Are we fighting a war?

I just watched the movie “Idiocracy” as recommended by Brian and Joe. In the words of d’Arcy Norman“damn. that movie was depressing, funny, and awesome”. It tells the story of a distopian future, where due to the fact that smart people have less children than stupid people, by the year 2500, smart people have died out. Everyone is incredibly stupid. Those left spend their time drinking “Brawndo, The thirst mutilator. It’s got electrolytes!” and watching people get kicked in the balls on television. It’s a future where everyone behaves exactly as Kraft, Walmart, etc want us to behave. It’s a brilliant cautionary tale and I highly recommend watching it.

Idiocracy Poster
Idiocracy poster (via Wikipedia)

Will it happen though?
Is there a possibility that humanity is doomed to get dumber? I think yes. There are many different reasons why this may or may not be so (all of which better suited for a non-wee-hours-of-the-morning post), but I think the largest of those is that in a world of stupid people, the corporations win. Corporations are psychotic entities that would do anything to get us to behave as they want and they have a lot of power (as described in another thought-provoking move, the Corporation). The power is evident everywhere. They are doing their damndest to use all media at their disposal to dumb-down children and make them into perfect buying machines, doing their bidding.

How do we stop it? We fight back in the schools. If education can be revolutionized (and there are many smart people working on it) then we can teach the young how to take back the power from the corporations and to make them do our bidding instead. Eating healthy,  exercising, learning and being compassionate are what smart people do and we need to ensure that despite the corporation’s efforts, everyone is given the tools and motivation to do so.

This is a war, it’s humanity VS. the corporations.We are fighting to see who controls who. If we get real about being flexible and innovative enough to fix education and make it a place where people learn to become smart enough to take back power from our creations.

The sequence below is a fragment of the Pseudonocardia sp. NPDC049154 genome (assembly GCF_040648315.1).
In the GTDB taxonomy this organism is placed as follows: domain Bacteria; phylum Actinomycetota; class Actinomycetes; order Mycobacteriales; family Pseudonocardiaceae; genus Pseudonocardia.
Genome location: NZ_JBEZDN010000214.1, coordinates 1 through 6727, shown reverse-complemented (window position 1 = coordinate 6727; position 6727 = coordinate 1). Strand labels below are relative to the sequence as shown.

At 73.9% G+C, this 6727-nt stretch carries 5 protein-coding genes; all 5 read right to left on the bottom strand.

7 thoughts on “Are we fighting a war?

  1. Except…the planet is covered with “stupid” critters who are able to survive, reproduce and adapt. I believe it’s our notion of “intelligence,” which should be questioned. When the affluent invest their energy in developing solutions to make their lives more efficient, through use of technology, meanwhile filtering out the coarser side of reality, who’s to judge which of are intelligent? Maybe we should give more credit to people who are able to survive and thrive despite corporate manipulation, poverty, oppression, and worse. We’re all going to end up ignorant, but some of us have the privilege of choosing where we concentrate our attention.

  2. Hey Jen, I totally agree. Although in the movie, everyone was going to die due to the fact that “Brawndo” (basically Gatorade) had been given the contract to “water” the crops with its products. All the crops died.

    My own definition of intelligence (as alluded to in the second last paragraph) is cognitive ability including the ability to maintain health (yours and the people/planet around you) as well as the ability to act toward others with compassion. As far as I am concerned if one is not able to look after oneself or other people/things, then one cannot be deemed intelligent.

    As for those in poverty and oppression, I think that one of the many root causes of that poverty and oppression is how little credit others give them for their own intelligence and ability to survive and adapt to their harsh conditions.